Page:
An £8 million expansion of the Innovation to Commercialisation of University Research (ICURe) pilot programme will allow even more commercially-promising ideas to get to market more quickly.
The funding will see the University of Warwick and Queen’s University Belfast join the programme, which is supported by Innovate UK, part of the new national funding body UK Research and Innovation.
The universities will work alongside delivery partner, SETsquared Partnership to run and grow the programme across the UK. Final contracts to run this phase of the pilot will be signed shortly.
Additional 48 research teams to be supported
ICURe’s focus is on training early-career researchers to find the right route to commercialisation and helping them develop the necessary business skills, connections and expertise. It aligns with government’s Industrial Strategy, which emphasises the importance of research, innovation and skills to develop a strong economy and ensure Britain leads the high-tech, highly-skilled industries of the future.
With this funding boost, the pilot programme will be able to support an additional 48 research teams nationwide.
University researchers can get up to £35,000 to take their ideas out of the lab and validate them in the market.
A total of £3 million of the funding will go towards helping the start-ups that emerge from the programme to establish their businesses and support future growth. This will be competitively awarded by Innovate UK.
It builds on the success of the pilot to date. Research estimates that for every £1 of investment spent through ICURe it generates almost £4 of economic benefits in return. The pilot has engaged 160 university research teams to generate more than 11,000 business links worldwide and create 120 jobs in 44 new companies.
Effective translation of research into products
Business Secretary, Greg Clark said:
Britain is famous for its innovations. From the humble toothbrush to hip replacements, the ATM to the World Wide Web – these inventions have had a huge impact on our daily lives.
Up and down the UK, some of the brightest and best talent are undertaking research which can deliver extraordinary innovations that will transform our society for the better.
Through the Industrial Strategy, the 4 grand challenges, and the funding announced today, we are helping turn innovative new ideas into products and services which could help change our lives and keep the UK as a world leader in developing the products of tomorrow.
UK Research and Innovation Chief Executive, Sir Mark Walport said:
Supporting the very best talent and bridging the gap between research and commercialisation are 2 of UK Research and Innovation’s core objectives. We are a world-leading research nation and we must ensure that our innovation ecosystem supports the effective translation of this research into products with real-world impact.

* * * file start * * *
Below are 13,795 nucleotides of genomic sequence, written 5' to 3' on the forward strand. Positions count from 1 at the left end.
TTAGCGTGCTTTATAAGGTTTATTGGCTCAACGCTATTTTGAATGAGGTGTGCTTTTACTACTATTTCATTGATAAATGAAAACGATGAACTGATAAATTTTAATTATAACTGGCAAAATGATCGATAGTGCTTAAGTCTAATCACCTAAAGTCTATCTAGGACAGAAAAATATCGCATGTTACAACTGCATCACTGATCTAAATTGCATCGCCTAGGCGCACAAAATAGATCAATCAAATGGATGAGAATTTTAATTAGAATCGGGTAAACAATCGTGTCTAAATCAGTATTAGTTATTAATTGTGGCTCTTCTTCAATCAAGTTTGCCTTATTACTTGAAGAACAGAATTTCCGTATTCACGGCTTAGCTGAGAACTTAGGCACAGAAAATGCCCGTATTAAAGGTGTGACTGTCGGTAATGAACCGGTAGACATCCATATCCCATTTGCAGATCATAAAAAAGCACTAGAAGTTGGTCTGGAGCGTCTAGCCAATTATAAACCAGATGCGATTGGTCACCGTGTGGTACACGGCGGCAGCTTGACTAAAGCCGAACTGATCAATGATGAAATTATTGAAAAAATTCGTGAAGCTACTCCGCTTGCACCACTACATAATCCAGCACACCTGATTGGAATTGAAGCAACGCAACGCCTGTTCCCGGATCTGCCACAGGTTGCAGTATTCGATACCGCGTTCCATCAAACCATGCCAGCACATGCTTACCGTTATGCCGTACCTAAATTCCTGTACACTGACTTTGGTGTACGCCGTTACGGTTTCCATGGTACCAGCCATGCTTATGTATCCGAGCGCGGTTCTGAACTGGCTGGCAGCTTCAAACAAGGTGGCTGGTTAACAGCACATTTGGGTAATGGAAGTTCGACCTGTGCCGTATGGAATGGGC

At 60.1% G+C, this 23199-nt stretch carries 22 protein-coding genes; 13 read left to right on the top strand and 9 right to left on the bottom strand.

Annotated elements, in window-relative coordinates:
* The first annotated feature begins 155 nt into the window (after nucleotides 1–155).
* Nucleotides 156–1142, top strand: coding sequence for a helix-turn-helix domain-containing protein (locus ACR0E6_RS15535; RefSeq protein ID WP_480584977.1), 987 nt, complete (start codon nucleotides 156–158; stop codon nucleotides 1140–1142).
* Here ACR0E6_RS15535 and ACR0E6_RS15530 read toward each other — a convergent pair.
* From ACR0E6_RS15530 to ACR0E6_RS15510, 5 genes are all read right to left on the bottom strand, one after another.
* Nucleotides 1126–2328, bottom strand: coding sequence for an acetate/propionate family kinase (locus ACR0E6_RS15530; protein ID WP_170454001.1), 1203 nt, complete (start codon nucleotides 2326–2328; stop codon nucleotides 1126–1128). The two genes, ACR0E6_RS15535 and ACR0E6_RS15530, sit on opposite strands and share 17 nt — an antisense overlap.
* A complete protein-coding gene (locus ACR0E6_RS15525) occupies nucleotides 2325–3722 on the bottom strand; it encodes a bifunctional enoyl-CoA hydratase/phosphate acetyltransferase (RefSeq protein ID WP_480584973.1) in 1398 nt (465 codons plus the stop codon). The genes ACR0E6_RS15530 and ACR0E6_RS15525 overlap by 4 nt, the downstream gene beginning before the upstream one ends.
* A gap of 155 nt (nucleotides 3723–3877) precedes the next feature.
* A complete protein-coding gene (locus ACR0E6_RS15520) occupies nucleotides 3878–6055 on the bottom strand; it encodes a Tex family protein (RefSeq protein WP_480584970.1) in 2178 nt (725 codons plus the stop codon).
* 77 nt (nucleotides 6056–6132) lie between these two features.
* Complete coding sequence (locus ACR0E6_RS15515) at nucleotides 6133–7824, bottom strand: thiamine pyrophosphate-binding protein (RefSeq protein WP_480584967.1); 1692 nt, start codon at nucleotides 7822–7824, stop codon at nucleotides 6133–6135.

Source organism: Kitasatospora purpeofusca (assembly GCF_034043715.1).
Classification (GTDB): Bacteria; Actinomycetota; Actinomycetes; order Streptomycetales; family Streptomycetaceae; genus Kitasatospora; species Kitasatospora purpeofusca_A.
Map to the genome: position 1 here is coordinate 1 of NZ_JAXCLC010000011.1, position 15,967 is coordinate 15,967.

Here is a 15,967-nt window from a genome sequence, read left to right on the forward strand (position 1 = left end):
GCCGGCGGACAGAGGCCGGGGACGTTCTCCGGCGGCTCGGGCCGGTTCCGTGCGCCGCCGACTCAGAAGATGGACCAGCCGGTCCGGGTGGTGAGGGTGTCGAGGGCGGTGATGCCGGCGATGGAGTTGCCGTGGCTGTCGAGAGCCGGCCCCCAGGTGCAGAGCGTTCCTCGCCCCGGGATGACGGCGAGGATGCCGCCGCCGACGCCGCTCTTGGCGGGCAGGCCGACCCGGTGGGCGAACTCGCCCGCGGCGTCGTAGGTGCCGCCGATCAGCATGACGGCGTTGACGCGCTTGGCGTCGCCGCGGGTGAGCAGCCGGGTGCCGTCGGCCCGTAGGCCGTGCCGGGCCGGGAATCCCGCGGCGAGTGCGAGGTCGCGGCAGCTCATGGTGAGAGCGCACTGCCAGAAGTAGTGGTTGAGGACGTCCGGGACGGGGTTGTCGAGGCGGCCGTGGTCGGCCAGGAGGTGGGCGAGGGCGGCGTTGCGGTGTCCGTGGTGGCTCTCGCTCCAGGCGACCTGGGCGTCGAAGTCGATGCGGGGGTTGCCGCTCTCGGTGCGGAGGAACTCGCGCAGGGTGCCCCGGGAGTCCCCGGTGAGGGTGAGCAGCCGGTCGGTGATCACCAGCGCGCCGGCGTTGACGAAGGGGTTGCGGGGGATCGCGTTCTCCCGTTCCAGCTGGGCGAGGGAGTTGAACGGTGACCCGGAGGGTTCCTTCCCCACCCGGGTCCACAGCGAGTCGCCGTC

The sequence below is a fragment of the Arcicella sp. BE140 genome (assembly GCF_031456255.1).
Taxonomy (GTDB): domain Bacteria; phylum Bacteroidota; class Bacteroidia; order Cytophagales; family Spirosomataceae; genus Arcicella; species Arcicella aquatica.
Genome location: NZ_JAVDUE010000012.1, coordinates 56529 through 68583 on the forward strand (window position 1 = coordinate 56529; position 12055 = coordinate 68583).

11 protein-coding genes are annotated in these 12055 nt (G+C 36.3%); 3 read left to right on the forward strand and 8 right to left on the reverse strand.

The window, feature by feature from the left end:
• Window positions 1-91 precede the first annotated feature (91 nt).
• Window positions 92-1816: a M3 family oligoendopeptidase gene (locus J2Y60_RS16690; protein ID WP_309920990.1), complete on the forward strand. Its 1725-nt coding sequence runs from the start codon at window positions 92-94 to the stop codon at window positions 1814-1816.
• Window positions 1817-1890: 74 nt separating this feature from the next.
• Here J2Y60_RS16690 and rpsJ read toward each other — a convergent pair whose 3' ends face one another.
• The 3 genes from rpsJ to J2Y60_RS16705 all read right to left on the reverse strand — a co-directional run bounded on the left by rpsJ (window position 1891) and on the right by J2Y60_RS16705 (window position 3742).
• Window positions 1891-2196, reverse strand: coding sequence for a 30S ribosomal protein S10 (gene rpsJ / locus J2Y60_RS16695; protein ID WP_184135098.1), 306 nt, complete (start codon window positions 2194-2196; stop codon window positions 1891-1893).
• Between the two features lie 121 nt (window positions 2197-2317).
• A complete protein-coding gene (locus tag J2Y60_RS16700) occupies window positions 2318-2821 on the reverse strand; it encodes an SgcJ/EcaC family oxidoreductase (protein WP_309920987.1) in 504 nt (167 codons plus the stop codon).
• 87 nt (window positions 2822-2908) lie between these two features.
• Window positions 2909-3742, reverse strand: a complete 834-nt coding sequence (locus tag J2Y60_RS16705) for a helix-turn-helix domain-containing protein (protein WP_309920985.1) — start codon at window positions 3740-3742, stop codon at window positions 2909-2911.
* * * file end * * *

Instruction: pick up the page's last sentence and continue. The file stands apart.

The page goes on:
The ICURe programme enables this translation by providing researchers with the funding to move ideas out of universities and into the marketplace, where they will have the greatest impact.
From converting Medtech discoveries into new treatments to developing portable devices to counter infectious diseases, this additional funding will support ground-breaking projects that will enable us to meet future challenges and remain at the cutting-edge of research and innovation.
Don Spalinger, Chairman of the SETsquared Partnership, and Director, Innovation and Entrepreneurship at the University of Southampton said:
SETsquared created ICURe to overcome some of the barriers of getting the outputs from the UK’s world class universities research labs into the commercial marketplace.
ICURe’s results from its first 3 years of operation go beyond our expectations. This expansion of ICURe’s nation roll-out will enable even more research teams at more UK universities to take advantage of its proven capabilities. ICURe enables university research teams to explore all avenues of commercialisation, from collaborative research to consultancy to licensing to spin-outs.
The ICURe experience empowers the university research teams to work more closely with businesses in all of their future activities.
The university view
Professor Stuart Croft, Vice-Chancellor of the University of Warwick, said:
Warwick is renowned for the many ways it acts as a highly effective bridge for innovation between academic research and industry, and we are therefore delighted to be a key part of the national rollout of ICURe with its focus on helping early-career researchers taking their innovations into the marketplace.
Warwick will also draw on the innovation-based partnerships across the Midlands such as Midlands Innovation, the Midlands Engine, and the Midlands Enterprise Universities teams, to ensure that this programme helps create even more innovation-based jobs and business growth across our region.
Brian McCaul, CEO of Qubis Ltd and Director of Innovation at Queen’s University Belfast, said:
Having had 9 teams graduate from ICURe, and having run 3 of our own Lean Launchpad programmes, Queen’s and Qubis have been pioneers with lean start-up in tech transfer. The focus on the customer-need is the perfect antidote to tech-push.
We have already seen significant commercial benefits, whether measured by deals done, or learnings achieved, especially with early-career researchers. We are convinced that ‘lean changes’, change everything.
We’re now keen to work with our partners to accelerate ICURe adoption across Northern Ireland, Scotland and the North of England. This is a vital initiative for rebalancing the UK innovation economy.